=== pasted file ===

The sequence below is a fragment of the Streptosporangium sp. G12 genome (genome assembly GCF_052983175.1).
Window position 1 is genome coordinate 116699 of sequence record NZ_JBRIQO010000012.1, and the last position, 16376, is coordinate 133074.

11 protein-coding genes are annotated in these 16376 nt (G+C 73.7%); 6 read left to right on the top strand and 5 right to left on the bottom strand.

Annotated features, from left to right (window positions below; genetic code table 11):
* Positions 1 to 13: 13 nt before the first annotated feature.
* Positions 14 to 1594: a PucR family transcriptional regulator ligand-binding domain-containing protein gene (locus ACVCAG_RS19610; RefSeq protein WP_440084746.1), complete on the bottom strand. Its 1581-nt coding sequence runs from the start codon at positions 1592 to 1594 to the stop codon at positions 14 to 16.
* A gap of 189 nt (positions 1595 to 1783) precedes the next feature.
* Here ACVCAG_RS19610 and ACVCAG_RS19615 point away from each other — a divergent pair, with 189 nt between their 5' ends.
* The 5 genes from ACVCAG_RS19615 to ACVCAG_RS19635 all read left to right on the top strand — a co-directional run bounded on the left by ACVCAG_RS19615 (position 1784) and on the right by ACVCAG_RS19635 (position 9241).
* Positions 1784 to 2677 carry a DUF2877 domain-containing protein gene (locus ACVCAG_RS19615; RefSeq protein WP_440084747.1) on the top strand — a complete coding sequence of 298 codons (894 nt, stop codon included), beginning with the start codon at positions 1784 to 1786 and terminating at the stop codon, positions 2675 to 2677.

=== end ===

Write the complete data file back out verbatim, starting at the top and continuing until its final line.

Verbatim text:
The sequence below is a fragment of the Streptosporangium sp. G12 genome (genome assembly GCF_052983175.1).
Window position 1 is genome coordinate 116699 of sequence record NZ_JBRIQO010000012.1, and the last position, 16376, is coordinate 133074.

11 protein-coding genes are annotated in these 16376 nt (G+C 73.7%); 6 read left to right on the top strand and 5 right to left on the bottom strand.

Annotated features, from left to right (window positions below; genetic code table 11):
* Positions 1 to 13: 13 nt before the first annotated feature.
* Positions 14 to 1594: a PucR family transcriptional regulator ligand-binding domain-containing protein gene (locus ACVCAG_RS19610; RefSeq protein WP_440084746.1), complete on the bottom strand. Its 1581-nt coding sequence runs from the start codon at positions 1592 to 1594 to the stop codon at positions 14 to 16.
* A gap of 189 nt (positions 1595 to 1783) precedes the next feature.
* Here ACVCAG_RS19610 and ACVCAG_RS19615 point away from each other — a divergent pair, with 189 nt between their 5' ends.
* The 5 genes from ACVCAG_RS19615 to ACVCAG_RS19635 all read left to right on the top strand — a co-directional run bounded on the left by ACVCAG_RS19615 (position 1784) and on the right by ACVCAG_RS19635 (position 9241).
* Positions 1784 to 2677 carry a DUF2877 domain-containing protein gene (locus ACVCAG_RS19615; RefSeq protein WP_440084747.1) on the top strand — a complete coding sequence of 298 codons (894 nt, stop codon included), beginning with the start codon at positions 1784 to 1786 and terminating at the stop codon, positions 2675 to 2677.